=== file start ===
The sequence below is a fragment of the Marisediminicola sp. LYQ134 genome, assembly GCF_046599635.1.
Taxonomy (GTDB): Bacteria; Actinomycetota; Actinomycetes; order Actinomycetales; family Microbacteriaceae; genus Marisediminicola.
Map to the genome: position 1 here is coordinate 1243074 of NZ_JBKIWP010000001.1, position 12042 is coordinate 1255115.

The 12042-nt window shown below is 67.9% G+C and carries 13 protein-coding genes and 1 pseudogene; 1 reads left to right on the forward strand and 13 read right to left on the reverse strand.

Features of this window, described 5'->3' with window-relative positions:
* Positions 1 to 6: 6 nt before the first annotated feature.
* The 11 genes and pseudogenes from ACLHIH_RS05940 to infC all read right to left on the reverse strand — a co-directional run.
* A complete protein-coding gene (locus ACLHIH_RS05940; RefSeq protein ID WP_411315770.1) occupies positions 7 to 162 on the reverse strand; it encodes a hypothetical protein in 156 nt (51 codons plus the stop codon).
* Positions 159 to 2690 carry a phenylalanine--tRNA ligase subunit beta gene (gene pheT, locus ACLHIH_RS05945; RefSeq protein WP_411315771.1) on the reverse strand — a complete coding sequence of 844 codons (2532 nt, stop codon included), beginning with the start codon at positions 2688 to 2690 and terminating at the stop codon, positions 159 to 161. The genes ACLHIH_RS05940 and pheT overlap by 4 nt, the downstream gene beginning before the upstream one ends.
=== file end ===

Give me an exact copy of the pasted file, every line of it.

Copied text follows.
The sequence below is a fragment of the Marisediminicola sp. LYQ134 genome, assembly GCF_046599635.1.
Taxonomy (GTDB): Bacteria; Actinomycetota; Actinomycetes; order Actinomycetales; family Microbacteriaceae; genus Marisediminicola.
Map to the genome: position 1 here is coordinate 1243074 of NZ_JBKIWP010000001.1, position 12042 is coordinate 1255115.

The 12042-nt window shown below is 67.9% G+C and carries 13 protein-coding genes and 1 pseudogene; 1 reads left to right on the forward strand and 13 read right to left on the reverse strand.

Features of this window, described 5'->3' with window-relative positions:
* Positions 1 to 6: 6 nt before the first annotated feature.
* The 11 genes and pseudogenes from ACLHIH_RS05940 to infC all read right to left on the reverse strand — a co-directional run.
* A complete protein-coding gene (locus ACLHIH_RS05940; RefSeq protein ID WP_411315770.1) occupies positions 7 to 162 on the reverse strand; it encodes a hypothetical protein in 156 nt (51 codons plus the stop codon).
* Positions 159 to 2690 carry a phenylalanine--tRNA ligase subunit beta gene (gene pheT, locus ACLHIH_RS05945; RefSeq protein WP_411315771.1) on the reverse strand — a complete coding sequence of 844 codons (2532 nt, stop codon included), beginning with the start codon at positions 2688 to 2690 and terminating at the stop codon, positions 159 to 161. The genes ACLHIH_RS05940 and pheT overlap by 4 nt, the downstream gene beginning before the upstream one ends.